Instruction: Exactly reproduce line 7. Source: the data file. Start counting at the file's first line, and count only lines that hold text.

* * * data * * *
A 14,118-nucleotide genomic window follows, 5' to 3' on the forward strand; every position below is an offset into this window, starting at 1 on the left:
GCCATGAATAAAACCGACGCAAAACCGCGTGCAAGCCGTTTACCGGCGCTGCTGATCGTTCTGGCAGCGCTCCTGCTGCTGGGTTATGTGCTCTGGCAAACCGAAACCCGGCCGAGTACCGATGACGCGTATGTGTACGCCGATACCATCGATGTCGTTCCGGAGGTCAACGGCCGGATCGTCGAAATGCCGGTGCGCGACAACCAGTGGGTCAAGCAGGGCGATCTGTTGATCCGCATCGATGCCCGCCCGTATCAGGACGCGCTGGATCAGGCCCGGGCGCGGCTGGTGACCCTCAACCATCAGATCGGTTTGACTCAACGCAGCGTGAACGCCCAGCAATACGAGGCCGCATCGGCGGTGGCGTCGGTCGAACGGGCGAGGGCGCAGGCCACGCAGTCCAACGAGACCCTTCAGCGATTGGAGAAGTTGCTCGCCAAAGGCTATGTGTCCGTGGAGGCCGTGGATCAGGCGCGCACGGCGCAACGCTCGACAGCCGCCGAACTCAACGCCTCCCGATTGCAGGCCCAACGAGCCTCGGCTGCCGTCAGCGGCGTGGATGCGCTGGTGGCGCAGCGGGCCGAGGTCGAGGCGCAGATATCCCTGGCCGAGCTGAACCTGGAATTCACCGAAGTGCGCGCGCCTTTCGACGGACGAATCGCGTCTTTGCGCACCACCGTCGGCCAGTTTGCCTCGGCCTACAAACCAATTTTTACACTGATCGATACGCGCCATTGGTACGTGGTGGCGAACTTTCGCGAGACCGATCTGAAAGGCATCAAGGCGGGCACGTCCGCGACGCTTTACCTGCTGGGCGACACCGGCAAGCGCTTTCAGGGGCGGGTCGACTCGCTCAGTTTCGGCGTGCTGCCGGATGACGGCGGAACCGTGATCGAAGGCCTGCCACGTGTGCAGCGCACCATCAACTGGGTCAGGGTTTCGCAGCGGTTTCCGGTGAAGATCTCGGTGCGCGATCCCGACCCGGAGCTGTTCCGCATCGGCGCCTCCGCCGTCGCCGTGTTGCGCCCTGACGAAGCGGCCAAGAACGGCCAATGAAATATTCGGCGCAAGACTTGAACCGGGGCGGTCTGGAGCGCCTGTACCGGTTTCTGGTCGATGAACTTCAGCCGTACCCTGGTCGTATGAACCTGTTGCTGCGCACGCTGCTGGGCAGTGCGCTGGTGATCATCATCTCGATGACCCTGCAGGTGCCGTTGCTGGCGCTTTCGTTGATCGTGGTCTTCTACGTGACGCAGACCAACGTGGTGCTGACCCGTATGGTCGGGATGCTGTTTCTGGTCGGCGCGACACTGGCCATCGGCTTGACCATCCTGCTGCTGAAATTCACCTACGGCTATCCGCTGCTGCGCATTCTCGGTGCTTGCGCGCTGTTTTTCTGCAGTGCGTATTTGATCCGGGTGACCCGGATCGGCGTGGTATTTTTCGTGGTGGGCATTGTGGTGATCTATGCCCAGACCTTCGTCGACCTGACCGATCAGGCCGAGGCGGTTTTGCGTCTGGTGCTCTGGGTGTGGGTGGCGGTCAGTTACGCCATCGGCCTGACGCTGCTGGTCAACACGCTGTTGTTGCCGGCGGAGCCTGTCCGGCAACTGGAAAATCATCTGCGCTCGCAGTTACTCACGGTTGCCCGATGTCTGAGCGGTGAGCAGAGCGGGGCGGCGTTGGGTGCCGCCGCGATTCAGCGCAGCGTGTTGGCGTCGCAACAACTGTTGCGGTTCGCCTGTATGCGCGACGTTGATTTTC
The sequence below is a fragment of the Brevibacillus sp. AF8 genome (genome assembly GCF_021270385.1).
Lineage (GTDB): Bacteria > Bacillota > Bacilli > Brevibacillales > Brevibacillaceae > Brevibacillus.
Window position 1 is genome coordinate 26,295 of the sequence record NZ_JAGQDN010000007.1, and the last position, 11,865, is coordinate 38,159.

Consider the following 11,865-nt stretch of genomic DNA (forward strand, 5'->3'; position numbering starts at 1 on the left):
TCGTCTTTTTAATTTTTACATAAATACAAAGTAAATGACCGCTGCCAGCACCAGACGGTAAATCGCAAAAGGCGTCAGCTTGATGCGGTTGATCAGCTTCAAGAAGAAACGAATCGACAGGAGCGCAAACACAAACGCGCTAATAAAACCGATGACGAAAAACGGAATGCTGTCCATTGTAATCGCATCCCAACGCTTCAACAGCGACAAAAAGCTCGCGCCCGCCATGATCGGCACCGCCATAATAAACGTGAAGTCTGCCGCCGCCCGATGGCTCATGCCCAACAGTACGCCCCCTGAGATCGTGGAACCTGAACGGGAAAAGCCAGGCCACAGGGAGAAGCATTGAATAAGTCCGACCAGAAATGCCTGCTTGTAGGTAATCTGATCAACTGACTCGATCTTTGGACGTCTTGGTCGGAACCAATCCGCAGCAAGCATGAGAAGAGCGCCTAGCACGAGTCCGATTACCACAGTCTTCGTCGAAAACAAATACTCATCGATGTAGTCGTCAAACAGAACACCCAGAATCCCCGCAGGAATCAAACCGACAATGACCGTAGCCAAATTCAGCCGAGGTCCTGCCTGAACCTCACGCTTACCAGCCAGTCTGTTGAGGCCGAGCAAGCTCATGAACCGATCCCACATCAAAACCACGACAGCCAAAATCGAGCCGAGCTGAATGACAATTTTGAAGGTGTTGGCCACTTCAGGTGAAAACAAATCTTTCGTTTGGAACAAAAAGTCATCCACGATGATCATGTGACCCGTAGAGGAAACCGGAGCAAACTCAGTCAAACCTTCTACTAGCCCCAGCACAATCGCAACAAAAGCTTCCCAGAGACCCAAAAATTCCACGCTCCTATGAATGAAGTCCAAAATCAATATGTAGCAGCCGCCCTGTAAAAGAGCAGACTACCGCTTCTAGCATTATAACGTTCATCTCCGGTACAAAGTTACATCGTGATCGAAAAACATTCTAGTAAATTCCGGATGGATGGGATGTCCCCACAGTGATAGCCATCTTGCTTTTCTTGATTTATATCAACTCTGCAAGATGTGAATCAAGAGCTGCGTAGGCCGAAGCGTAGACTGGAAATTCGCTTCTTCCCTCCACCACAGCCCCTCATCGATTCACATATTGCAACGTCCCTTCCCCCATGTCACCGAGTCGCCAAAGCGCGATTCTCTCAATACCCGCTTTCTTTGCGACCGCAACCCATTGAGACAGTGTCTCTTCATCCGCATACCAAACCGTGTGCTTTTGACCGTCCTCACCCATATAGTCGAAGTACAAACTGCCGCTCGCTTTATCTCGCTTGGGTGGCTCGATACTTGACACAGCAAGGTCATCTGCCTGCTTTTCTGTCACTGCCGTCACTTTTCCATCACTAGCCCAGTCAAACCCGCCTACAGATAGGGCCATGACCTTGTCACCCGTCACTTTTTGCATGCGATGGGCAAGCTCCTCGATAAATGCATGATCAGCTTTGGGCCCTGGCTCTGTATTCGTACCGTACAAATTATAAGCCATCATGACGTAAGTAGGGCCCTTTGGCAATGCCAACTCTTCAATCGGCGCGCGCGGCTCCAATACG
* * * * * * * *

TCGTCTTTTTAATTTTTACATAAATACAAAGTAAATGACCGCTGCCAGCACCAGACGGTAAATCGCAAAAGGCGTCAGCTTGATGCGGTTGATCAGCTTCAAGAAGAAACGAATCGACAGGAGCGCAAACACAAACGCGCTAATAAAACCGATGACGAAAAACGGAATGCTGTCCATTGTAATCGCATCCCAACGCTTCAACAGCGACAAAAAGCTCGCGCCCGCCATGATCGGCACCGCCATAATAAACGTGAAGTCTGCCGCCGCCCGATGGCTCATGCCCAACAGTACGCCCCCTGAGATCGTGGAACCTGAACGGGAAAAGCCAGGCCACAGGGAGAAGCATTGAATAAGTCCGACCAGAAATGCCTGCTTGTAGGTAATCTGATCAACTGACTCGATCTTTGGACGTCTTGGTCGGAACCAATCCGCAGCAAGCATGAGAAGAGCGCCTAGCACGAGTCCGATTACCACAGTCTTCGTCGAAAACAAATACTCATCGATGTAGTCGTCAAACAGAACACCCAGAATCCCCGCAGGAATCAAACCGACAATGACCGTAGCCAAATTCAGCCGAGGTCCTGCCTGAACCTCACGCTTACCAGCCAGTCTGTTGAGGCCGAGCAAGCTCATGAACCGATCCCACATCAAAACCACGACAGCCAAAATCGAGCCGAGCTGAATGACAATTTTGAAGGTGTTGGCCACTTCAGGTGAAAACAAATCTTTCGTTTGGAACAAAAAGTCATCCACGATGATCATGTGACCCGTAGAGGAAACCGGAGCAAACTCAGTCAAACCTTCTACTAGCCCCAGCACAATCGCAACAAAAGCTTCCCAGAGACCCAAAAATTCCACGCTCCTATGAATGAAGTCCAAAATCAATATGTAGCAGCCGCCCTGTAAAAGAGCAGACTACCGCTTCTAGCATTATAACGTTCATCTCCGGTACAAAGTTACATCGTGATCGAAAAACATTCTAGTAAATTCCGGATGGATGGGATGTCCCCACAGTGATAGCCATCTTGCTTTTCTTGATTTATATCAACTCTGCAAGATGTGAATCAAGAGCTGCGTAGGCCGAAGCGTAGACTGGAAATTCGCTTCTTCCCTCCACCACAGCCCCTCATCGATTCACATATTGCAACGTCCCTTCCCCCATGTCACCGAGTCGCCAAAGCGCGATTCTCTCAATACCCGCTTTCTTTGCGACCGCAACCCATTGAGACAGTGTCTCTTCATCCGCATACCAAACCGTGTGCTTTTGACCGTCCTCACCCATATAGTCGAAGTACAAACTGCCGCTCGCTTTATCTCGCTTGGGTGGCTCGATACTTGACACAGCAAGGTCATCTGCCTGCTTTTCTGTCACTGCCGTCACTTTTCCATCACTAGCCCAGTCAAACCCGCCTACAGATAGGGCCATGACCTTGTCACCCGTCACTTTTTGCATGCGATGGGCAAGCTCCTCGATAAATGCATGATCAGCTTTGGGCCCTGGCTCTGTATTCGTACCGTACAAATTATAAGCCATCATGACGTAAGTAGGGCCCTTTGGCAATGCCAACTCTTCAATCGGCGCGCGCGGCTCCAATACG